King ready to make waves at GW after winding coaching career

Media Credit: Ethan Stoler | Contributing Photo Editor

The men's water polo team huddles around first-year head coach Barry King during the team's season opener at Navy Saturday.

When Barry King was in college at Fresno State, he was on track to become a college basketball coach.

During his senior year in 1987, he took a job coaching girl’s water polo – a sport he played growing up – at the urging of his brother. It was the first female team in the area and one of King’s three coaching positions at the time, along with freshmen basketball and swimming, at two different high schools.

The Madera, Calif. native later moved on to pursue an academic career and a Ph.D in exercise physiology from Indiana. While in Bloomington, he took on a coaching role with the women’s club water polo team. After three years, the team was promoted to varsity status and King landed a job he never intended to have.

“When the women’s team got elevated to varsity status in ’97, IU was too lazy to actually do a real coaching search,” King said. “A funny thing happened on my way to a degree and 19 years later I had seen quite a bit.”

King stayed at the helm of the Hoosiers women’s team until last year and tallied a 426-225-2 career record, including five conference championships and two top-10 finishes in national rankings.

On July 31, GW Athletics announced that King would take over as head coach of both the men’s and women’s water polo teams. Both Colonials squads had been without a head coach since 2016, when Mid-Atlantic Water Polo Conference Coach of the Year Adam Foley resigned that May.

GW had a successful first tournament under King’s leadership at the Navy Open in Annapolis last weekend. The Colonials came away with three wins, zero losses and a combined 55-22 scoring advantage against Navy, Washington and Jefferson and Salem International.

Although King will helm two teams this year, his first challenge has been coaching men for the first time since joining the collegiate ranks. Unlike the women’s side, which begins its season in February, the men’s team had less than a month to practice and get to know its new coach.

“It has been 30 years since I’ve coached guys, minus my son’s third grade basketball team,” King said. “The biggest difference is the rhythm, and the way you get into the season. The men showed up and we had only two and a half weeks till we play.”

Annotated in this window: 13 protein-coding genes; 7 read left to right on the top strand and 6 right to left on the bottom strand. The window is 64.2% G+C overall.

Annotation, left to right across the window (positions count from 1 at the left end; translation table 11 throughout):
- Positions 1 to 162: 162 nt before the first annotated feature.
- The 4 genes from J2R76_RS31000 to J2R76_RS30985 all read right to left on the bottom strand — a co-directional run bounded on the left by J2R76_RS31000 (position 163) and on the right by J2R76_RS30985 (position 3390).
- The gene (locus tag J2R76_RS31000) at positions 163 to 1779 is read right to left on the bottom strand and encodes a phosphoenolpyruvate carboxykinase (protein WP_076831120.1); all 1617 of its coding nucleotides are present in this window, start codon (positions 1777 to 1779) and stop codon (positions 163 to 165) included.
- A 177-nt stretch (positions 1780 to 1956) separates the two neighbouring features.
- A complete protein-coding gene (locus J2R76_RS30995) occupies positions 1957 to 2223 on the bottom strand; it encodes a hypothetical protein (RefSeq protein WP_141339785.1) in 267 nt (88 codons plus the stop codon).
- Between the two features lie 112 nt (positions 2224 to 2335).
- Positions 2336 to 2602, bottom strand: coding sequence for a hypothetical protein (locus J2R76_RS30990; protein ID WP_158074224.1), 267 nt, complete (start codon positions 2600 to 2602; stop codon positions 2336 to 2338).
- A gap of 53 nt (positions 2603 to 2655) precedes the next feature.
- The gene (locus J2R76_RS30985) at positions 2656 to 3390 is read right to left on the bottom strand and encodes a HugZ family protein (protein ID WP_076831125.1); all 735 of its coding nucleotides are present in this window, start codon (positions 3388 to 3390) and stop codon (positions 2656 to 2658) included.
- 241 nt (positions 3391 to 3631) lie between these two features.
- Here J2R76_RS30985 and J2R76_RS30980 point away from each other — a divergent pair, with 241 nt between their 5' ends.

The men’s team is coming off an improved 2016 season, during which they finished with a 15-11 record and an appearance in the MAWPC championship. The Colonials return nine of the team’s top-10 point contributors and both of the team’s top goaltenders from last year.

Senior defender Joe Behun said the Colonials’ contingent of returners helps the team maintain chemistry and sets them up for the chance at improvement.

“Our team is really close and everyone gets along really well,” Behun said. “So with the success we had last season and with losing just a few players, we can keep the momentum going.”

With nearly two decades of experience under his belt, King said he hopes that his knowledge and style will help the Colonials over the hump and into the national scene.

“There is probably a perception in the water polo world that some good things could be done here, they just haven’t quite happened yet,” King said. “I think with my familiarity with the league and the other recruiting pathways, I can help us get to where we want to be.”

After watching tape from GW games last season, King was impressed with the team’s abilities. His first interactions with the team in practice led him to believe that they had what it takes to work together and win games, he said.

Sophomore defender Jordan Blosser said the team has also been impressed by its new leader and that his balanced coaching style has been beneficial early on in the season.

“He is outgoing and will talk to us,” he said. “But at the same time he will push us in the pool and is a really good coach that has experience.”

Although all new coaches bring tactical changes and small personal distinctions to programs, King said he promotes individual freedom and opportunity for the team to operate in ways they’re comfortable, without memorizing a playbook.

King said he plans to bring specific alterations to the program, including a more mobile offensive attack that is designed to highlight the team’s top players. The three freshmen joining the program also add a tweak to the lineup because two of them are the only left-handed players on the team, he said.

“The biggest thing is that we have some lefthanders this year,” King said. “Offensively that really changes the dynamics because now you can attack both sides and you can score from every position in the pool.”

Players said they are looking to build off their early season success and eventually reach a rematch with Bucknell – last season’s conference champion – to extend their season even longer.

King said he has high expectations for the squad, but the team must not overlook opponents who have talent despite low expectations – similar to the spot the Colonials were in last year.

“Now everyone expects us to waltz back into the championship game and play against the beast,” King said. “My job is to try to get them back into that playing with that freedom that a lack of outside expectations grants you.”

The Hatchet has disabled comments on our website. Learn more.